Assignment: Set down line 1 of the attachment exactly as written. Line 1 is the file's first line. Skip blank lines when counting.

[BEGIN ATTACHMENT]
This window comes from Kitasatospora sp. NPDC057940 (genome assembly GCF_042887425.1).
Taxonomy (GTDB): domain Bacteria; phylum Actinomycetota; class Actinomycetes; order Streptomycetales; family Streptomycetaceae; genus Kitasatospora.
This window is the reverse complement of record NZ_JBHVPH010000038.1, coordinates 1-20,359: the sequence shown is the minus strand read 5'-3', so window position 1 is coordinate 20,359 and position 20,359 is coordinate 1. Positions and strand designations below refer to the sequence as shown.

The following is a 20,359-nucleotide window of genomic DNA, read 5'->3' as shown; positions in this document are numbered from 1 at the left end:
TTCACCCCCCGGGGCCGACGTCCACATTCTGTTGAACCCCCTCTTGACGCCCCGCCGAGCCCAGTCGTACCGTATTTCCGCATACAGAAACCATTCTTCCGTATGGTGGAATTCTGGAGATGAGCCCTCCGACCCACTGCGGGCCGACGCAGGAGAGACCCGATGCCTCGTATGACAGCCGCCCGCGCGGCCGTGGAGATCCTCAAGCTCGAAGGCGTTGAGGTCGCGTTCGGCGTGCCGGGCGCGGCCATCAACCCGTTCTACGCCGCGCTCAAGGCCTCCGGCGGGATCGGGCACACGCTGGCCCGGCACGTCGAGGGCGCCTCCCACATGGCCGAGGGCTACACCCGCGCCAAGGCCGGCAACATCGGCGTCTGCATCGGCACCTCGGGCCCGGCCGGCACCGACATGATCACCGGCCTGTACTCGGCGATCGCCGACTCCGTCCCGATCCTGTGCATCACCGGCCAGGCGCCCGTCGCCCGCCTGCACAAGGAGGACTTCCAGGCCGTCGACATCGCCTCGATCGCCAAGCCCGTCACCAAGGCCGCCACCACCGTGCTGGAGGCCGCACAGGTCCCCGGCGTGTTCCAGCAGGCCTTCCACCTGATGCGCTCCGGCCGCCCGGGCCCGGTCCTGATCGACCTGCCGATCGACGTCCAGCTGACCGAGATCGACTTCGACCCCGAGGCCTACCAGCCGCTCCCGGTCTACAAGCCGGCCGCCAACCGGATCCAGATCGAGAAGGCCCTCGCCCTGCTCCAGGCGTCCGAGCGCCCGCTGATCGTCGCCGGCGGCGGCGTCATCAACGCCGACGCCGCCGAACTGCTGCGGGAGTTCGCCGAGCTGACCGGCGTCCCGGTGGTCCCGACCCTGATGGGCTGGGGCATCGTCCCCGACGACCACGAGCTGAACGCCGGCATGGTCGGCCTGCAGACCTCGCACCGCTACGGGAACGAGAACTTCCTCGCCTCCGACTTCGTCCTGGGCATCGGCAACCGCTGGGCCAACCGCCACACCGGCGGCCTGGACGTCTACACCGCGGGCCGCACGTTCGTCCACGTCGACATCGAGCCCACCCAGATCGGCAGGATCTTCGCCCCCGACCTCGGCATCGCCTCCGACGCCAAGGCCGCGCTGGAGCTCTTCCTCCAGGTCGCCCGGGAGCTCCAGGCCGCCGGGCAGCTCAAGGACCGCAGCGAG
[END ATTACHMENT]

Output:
This window comes from Kitasatospora sp. NPDC057940 (genome assembly GCF_042887425.1).